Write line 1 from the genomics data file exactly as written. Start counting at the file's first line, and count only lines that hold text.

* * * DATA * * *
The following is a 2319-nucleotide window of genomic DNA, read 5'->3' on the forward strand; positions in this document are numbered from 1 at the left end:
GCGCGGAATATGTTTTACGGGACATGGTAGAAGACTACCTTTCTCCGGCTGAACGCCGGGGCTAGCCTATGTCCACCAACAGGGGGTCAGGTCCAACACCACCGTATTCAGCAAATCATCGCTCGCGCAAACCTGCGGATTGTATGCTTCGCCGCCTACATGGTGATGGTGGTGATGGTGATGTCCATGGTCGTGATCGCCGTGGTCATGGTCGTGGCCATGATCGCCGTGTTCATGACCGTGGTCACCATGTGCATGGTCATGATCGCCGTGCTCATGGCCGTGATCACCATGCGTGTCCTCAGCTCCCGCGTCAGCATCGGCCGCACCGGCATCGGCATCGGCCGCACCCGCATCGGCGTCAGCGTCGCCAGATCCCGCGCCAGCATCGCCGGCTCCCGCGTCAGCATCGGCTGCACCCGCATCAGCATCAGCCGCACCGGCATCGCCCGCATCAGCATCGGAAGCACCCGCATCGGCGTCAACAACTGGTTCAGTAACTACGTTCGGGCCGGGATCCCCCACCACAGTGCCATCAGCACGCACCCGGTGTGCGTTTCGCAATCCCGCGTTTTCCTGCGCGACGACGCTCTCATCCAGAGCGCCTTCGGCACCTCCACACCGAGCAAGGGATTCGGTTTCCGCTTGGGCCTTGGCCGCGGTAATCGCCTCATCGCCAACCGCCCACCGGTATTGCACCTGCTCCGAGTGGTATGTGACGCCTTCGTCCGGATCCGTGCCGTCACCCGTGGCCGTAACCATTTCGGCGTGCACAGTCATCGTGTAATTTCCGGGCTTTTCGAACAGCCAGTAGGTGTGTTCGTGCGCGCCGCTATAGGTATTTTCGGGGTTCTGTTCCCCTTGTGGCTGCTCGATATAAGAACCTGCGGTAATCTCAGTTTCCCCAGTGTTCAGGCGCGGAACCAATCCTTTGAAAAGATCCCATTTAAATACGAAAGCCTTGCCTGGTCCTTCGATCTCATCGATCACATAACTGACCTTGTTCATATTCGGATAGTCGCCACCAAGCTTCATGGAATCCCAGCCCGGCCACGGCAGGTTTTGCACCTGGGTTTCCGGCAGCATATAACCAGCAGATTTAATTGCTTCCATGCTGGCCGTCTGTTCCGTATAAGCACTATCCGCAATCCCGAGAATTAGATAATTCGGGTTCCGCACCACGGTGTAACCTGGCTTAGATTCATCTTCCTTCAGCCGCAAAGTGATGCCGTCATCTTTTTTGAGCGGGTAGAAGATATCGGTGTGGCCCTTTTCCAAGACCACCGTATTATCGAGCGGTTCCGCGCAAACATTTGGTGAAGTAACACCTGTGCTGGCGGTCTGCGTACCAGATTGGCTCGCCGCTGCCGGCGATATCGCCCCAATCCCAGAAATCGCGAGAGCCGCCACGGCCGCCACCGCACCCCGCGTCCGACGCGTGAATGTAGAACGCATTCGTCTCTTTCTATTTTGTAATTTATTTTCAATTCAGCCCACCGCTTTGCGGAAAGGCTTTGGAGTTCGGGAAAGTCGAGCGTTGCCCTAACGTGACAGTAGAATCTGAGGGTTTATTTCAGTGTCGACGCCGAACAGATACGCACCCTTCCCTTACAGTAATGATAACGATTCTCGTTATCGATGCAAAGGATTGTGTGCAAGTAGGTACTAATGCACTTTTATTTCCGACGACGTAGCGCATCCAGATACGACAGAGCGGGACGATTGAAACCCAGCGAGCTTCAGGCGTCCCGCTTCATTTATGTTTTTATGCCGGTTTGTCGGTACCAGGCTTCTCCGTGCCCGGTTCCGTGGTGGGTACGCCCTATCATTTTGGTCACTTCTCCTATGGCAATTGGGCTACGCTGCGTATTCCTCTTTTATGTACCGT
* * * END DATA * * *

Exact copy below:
The following is a 2319-nucleotide window of genomic DNA, read 5'->3' on the forward strand; positions in this document are numbered from 1 at the left end: